- Rep. Henry Cuellar on border crisis: ‘Playing defense on the one-yard line’
- Activists vow to occupy fast-food restaurants to get higher pay
- Rep. Luis Gutierrez: Senate Dems wary of immigration politics
- Summer camp for 1 percenters: Sushi, limos and shopping at FAO Schwarz
- Colorado gun crackdown law found to be built on faulty data
- Hank Aaron steps to fundraising plate for Democrat Michelle Nunn
- ISIL terrorists blow up burial site of Jonah, vow more of same
- Impeach Obama, say 35 percent in new poll
- Taliban yank 14 Shiites off bus, bind and shoot them on Afghan road
- Obama takes aim at ‘corporate deserters’
U.N. copter fires at Gbagbo forces in Ivory Coast
Question of the Day
ABIDJAN, Ivory Coast (AP) — A United Nations helicopter fired at strongman Laurent Gbagbo's forces on Monday as France authorized its military to take out his heavy weapons, an unprecedented escalation in the international community's efforts to oust the entrenched leader.
The office of French President Nicolas Sarkozy said U.N. Secretary-General Ban Ki-moon had requested France's military participation. Mr. Gbagbo lost presidential elections in November but refused to cede power even as his nation teetered on the brink of all-out civil war.
The helicopter fired on Mr. Gbagbo's troops at about 5 p.m. local time (1 p.m. EDT) to prevent them from using heavy weapons at the Akouedo camp in Abidjan, said the spokesman for the U.N. Department of Peacekeeping Operations.
Spokesman Nick Birnback told reporters in New York that Mr. Gbagbo's forces consistently have used heavy weapons against civilians and peacekeepers in recent days. He said the action was taken according to the mandate that the mission has from the U.N. Security Council.
The especially strong resolution passed last week by the council condemned "in the strongest terms the recent escalation of violence throughout the country which could amount to crimes against humanity."
The unanimous resolution also stressed the council's "full support" for the U.N. peacekeeping force in Ivory Coast "to use all necessary means to carry out its mandate to protect civilians under imminent threat of physical violence ... including to prevent the use of heavy weapons against the civilian population."
Frederic Daguillon, the spokesman for the French force Licorne protecting civilians in Ivory Coast, said earlier Monday on France-Info radio that the total French military presence in the former French colony is 1,650.
Meanwhile, fighters backing democratically elected leader Alassane Ouattara entered Abidjan by the truckload Monday afternoon as part of a final offensive to take the last piece of the West African country still largely controlled by Mr. Gbagbo.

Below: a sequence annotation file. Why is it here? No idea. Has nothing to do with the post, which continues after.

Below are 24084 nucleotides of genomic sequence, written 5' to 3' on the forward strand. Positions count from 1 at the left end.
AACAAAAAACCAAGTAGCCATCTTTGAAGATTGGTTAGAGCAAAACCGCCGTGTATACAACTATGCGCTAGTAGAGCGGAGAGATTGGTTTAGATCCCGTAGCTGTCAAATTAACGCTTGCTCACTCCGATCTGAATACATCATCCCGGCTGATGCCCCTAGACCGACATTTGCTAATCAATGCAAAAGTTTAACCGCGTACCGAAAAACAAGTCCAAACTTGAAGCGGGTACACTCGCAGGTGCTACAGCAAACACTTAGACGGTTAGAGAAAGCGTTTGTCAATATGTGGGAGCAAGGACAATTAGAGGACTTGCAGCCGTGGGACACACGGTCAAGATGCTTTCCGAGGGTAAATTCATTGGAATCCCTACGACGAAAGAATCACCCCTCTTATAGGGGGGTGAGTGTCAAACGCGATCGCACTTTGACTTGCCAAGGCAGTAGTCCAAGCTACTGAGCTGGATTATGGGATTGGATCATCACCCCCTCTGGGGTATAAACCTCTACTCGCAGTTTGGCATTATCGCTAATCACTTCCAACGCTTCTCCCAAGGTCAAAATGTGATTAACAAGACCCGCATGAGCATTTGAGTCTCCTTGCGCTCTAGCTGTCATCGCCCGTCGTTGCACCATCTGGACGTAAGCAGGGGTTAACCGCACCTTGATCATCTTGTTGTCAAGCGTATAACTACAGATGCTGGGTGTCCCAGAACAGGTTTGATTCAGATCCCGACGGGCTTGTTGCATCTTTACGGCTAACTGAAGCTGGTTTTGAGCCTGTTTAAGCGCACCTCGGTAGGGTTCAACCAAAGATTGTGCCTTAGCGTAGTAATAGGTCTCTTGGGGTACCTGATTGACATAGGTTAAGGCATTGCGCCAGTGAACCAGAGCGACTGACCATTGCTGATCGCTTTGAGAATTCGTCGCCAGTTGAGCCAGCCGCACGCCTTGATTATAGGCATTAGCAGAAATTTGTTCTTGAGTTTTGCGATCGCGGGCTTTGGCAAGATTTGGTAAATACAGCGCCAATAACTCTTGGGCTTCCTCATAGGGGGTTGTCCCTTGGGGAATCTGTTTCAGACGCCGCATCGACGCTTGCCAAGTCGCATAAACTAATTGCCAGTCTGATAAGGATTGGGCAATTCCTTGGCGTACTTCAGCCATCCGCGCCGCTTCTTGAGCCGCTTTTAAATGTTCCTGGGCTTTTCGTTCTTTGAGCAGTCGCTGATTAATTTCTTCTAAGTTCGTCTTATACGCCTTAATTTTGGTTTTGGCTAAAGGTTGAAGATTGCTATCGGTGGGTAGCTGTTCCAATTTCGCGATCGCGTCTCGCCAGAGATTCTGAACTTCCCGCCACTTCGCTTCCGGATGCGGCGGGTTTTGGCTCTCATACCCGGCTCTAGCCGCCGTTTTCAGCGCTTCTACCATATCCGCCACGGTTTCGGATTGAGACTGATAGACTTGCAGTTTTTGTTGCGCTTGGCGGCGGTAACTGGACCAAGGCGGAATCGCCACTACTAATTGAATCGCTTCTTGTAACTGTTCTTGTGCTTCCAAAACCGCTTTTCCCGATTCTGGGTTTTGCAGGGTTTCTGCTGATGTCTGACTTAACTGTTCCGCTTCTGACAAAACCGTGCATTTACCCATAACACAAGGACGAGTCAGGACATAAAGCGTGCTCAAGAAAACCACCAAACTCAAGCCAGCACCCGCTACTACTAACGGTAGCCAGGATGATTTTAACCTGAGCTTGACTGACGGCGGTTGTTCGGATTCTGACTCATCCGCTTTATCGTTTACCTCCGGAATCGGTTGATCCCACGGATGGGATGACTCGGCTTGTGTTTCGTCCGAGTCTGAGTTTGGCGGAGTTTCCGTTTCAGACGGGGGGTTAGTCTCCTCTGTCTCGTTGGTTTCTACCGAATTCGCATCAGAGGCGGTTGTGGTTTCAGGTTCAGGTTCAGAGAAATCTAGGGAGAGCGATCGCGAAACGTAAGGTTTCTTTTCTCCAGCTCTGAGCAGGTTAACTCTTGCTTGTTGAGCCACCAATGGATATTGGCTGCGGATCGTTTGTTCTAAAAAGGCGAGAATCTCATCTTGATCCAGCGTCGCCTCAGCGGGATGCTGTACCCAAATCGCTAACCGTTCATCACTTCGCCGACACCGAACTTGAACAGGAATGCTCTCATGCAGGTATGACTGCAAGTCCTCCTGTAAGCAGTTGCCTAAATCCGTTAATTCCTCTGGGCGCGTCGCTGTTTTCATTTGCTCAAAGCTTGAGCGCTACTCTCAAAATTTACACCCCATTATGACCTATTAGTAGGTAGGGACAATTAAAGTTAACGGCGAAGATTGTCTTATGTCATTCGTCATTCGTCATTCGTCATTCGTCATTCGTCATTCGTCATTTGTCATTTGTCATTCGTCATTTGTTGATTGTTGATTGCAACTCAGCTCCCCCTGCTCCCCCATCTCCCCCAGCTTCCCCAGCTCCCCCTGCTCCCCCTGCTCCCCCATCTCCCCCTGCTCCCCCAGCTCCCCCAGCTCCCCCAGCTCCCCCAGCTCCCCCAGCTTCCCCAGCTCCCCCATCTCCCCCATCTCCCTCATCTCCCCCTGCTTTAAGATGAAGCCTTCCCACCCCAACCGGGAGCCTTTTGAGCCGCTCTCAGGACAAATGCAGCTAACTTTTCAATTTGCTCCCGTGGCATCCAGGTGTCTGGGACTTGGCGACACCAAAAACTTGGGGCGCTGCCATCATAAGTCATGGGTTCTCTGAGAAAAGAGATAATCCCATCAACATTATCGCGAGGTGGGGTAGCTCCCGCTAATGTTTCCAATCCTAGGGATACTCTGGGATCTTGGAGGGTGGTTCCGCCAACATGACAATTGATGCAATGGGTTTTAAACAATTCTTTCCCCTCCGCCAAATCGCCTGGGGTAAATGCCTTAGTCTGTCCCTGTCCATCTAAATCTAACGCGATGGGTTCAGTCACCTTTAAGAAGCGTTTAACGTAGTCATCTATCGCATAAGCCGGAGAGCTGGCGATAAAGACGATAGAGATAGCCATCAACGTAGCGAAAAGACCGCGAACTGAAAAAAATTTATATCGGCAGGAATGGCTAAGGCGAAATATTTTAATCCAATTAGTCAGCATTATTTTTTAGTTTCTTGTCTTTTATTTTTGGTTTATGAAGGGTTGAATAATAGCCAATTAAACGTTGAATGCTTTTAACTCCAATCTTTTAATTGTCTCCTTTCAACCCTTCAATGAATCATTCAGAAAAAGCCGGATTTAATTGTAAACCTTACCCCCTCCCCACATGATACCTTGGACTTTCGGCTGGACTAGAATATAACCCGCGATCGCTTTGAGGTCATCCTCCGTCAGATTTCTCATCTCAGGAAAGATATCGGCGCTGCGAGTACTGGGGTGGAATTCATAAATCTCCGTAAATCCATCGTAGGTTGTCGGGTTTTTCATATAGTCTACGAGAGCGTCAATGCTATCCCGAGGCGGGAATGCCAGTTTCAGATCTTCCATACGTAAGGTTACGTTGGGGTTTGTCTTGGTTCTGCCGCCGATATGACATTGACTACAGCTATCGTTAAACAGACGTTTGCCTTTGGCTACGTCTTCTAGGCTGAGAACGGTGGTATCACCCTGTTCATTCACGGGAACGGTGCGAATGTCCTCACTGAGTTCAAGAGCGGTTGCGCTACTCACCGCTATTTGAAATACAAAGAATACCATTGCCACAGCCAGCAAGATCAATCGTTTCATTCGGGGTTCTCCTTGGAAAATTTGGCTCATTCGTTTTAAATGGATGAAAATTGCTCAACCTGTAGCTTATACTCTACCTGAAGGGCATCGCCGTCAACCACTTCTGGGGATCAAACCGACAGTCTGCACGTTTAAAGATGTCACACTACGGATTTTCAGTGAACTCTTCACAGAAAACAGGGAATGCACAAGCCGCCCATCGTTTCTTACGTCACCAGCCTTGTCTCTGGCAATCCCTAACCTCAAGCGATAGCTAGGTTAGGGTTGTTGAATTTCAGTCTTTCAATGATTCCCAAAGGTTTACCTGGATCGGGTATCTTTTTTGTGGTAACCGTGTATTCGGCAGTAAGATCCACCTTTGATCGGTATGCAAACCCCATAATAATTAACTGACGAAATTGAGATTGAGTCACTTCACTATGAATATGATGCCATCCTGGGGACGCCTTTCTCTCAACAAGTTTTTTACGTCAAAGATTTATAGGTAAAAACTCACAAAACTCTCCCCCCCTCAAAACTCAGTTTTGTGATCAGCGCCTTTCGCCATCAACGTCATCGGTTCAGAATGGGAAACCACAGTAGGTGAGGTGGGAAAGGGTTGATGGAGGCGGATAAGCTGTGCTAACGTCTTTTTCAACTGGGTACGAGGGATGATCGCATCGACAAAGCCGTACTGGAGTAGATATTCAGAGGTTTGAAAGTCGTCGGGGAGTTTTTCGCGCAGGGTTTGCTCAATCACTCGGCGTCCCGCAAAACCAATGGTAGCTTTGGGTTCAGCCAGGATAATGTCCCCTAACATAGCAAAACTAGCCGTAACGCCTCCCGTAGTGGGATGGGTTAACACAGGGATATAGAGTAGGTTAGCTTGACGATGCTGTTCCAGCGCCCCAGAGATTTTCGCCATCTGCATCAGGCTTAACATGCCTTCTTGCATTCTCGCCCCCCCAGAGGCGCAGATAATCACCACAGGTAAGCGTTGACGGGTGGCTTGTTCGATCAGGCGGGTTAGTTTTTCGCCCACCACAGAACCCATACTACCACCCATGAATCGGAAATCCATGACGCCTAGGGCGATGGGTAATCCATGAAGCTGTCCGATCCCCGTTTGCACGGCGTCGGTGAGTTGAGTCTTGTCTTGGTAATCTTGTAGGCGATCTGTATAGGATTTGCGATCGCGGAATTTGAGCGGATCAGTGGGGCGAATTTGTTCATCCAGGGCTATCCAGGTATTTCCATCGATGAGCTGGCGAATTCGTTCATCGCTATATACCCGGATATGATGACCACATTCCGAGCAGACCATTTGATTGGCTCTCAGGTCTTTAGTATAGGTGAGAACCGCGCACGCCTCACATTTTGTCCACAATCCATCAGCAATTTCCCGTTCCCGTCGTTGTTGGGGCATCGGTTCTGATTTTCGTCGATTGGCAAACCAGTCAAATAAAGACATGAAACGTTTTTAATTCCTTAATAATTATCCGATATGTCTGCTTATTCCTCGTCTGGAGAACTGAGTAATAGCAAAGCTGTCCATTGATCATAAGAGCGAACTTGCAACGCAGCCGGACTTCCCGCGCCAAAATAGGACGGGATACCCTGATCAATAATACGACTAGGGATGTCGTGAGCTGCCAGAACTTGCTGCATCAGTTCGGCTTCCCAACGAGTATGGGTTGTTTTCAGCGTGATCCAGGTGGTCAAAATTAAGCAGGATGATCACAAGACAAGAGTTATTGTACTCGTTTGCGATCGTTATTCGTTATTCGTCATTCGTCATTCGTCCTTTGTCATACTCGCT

Residents in two different districts in northern Abidjan reported seeing soldiers advancing into the city. Thousands of troops had been amassing outside Ivory Coast's commercial capital since last week, readying for the final battle to topple Mr. Gbagbo and install Mr. Ouattara.
Alain Lobognon, a spokesman for Mr. Ouattara's defense minister, confirmed by telephone that the general offensive had begun Monday afternoon.
Their target is the presidential palace and the mansion where Mr. Gbagbo is believed to be holed up. Both are located on the edges of a lagoon in the heart of Abidjan, the country's biggest city.
Explosions came from the city's downtown core, in the direction of the palace and a large military base. Machine gunfire erupted on the lagoonside highway just two blocks from the palace.
International observers and governments around the world backed the results issued by Ivory Coast's electoral commission showing Mr. Ouattara had won the November presidential election, but Mr. Gbagbo has refused to give up power after a decade in office.
The two men have vied for the presidency for months, with Mr. Ouattara using his considerable international clout to financially and diplomatically suffocate Mr. Gbagbo.
After the final round of diplomatic efforts failed, forces backing Mr. Ouattara launched a dramatic offensive last week, with forces loyal to him seizing control of the administrative capital and other towns before heading toward Abidjan.
Associated Press writers Jenny Barchfield in Paris and Anita Snow at the United Nations contributed to this report.
TWT Video Picks
Second- and third-stringers eye 2016 if front-runner stumbles
- 'We're coming for you, Barack Obama': Top U.S. official discloses threat from ISIL terrorists
- Obama orders Pentagon advisers to Ukraine
- NAPOLITANO: What if our democracy is a fraud?
- Michelle Obama says money in politics is bad, asks donors for 'big, fat check'
- Hamas rejects Kerry's call for cease-fire; Fears grow others could join fight against Israel
- Presidents of Honduras, Guatemala blame U.S. for border children crisis
- PRUDEN: The Democratic-wannabe mice under Hillary Clinton's feet
- Crime-ridden U.S. cities differ on ways to fight gun violence
- Let it roll: D.C. Council hits Las Vegas on taxpayer's dime, leaves $14,000 tab
- Obama takes aim at 'corporate deserters'
Obama's biggest White House 'fails'
Celebrities turned politicians
Athletes turned actors
20 gadgets that changed the world
Fighting in Iraq